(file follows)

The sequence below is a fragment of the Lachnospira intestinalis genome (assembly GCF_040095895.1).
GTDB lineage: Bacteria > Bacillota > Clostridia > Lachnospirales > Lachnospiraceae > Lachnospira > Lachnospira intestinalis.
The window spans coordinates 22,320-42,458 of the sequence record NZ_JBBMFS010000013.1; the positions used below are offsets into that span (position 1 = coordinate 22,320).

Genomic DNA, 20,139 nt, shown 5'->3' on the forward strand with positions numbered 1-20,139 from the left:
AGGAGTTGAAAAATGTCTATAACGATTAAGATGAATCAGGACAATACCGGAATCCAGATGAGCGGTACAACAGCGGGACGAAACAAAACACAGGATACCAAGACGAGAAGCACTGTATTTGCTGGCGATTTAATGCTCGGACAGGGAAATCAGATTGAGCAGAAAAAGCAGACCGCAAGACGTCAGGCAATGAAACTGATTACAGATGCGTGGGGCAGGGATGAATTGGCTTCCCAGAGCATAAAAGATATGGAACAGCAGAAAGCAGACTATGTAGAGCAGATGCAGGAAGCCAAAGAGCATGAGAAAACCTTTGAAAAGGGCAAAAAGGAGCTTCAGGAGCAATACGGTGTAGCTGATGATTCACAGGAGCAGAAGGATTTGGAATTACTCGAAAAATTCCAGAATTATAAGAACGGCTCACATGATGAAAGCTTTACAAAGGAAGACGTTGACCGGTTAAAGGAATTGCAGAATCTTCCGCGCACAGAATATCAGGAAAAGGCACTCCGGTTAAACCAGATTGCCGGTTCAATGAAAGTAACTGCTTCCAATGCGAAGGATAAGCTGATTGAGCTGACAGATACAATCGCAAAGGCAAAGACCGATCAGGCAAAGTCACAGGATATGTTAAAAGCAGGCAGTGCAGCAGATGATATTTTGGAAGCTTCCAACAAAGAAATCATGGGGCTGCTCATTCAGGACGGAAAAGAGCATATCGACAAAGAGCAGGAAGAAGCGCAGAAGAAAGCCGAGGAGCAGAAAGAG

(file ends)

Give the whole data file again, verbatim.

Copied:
The sequence below is a fragment of the Lachnospira intestinalis genome (assembly GCF_040095895.1).
GTDB lineage: Bacteria > Bacillota > Clostridia > Lachnospirales > Lachnospiraceae > Lachnospira > Lachnospira intestinalis.
The window spans coordinates 22,320-42,458 of the sequence record NZ_JBBMFS010000013.1; the positions used below are offsets into that span (position 1 = coordinate 22,320).

Genomic DNA, 20,139 nt, shown 5'->3' on the forward strand with positions numbered 1-20,139 from the left:
AGGAGTTGAAAAATGTCTATAACGATTAAGATGAATCAGGACAATACCGGAATCCAGATGAGCGGTACAACAGCGGGACGAAACAAAACACAGGATACCAAGACGAGAAGCACTGTATTTGCTGGCGATTTAATGCTCGGACAGGGAAATCAGATTGAGCAGAAAAAGCAGACCGCAAGACGTCAGGCAATGAAACTGATTACAGATGCGTGGGGCAGGGATGAATTGGCTTCCCAGAGCATAAAAGATATGGAACAGCAGAAAGCAGACTATGTAGAGCAGATGCAGGAAGCCAAAGAGCATGAGAAAACCTTTGAAAAGGGCAAAAAGGAGCTTCAGGAGCAATACGGTGTAGCTGATGATTCACAGGAGCAGAAGGATTTGGAATTACTCGAAAAATTCCAGAATTATAAGAACGGCTCACATGATGAAAGCTTTACAAAGGAAGACGTTGACCGGTTAAAGGAATTGCAGAATCTTCCGCGCACAGAATATCAGGAAAAGGCACTCCGGTTAAACCAGATTGCCGGTTCAATGAAAGTAACTGCTTCCAATGCGAAGGATAAGCTGATTGAGCTGACAGATACAATCGCAAAGGCAAAGACCGATCAGGCAAAGTCACAGGATATGTTAAAAGCAGGCAGTGCAGCAGATGATATTTTGGAAGCTTCCAACAAAGAAATCATGGGGCTGCTCATTCAGGACGGAAAAGAGCATATCGACAAAGAGCAGGAAGAAGCGCAGAAGAAAGCCGAGGAGCAGAAAGAG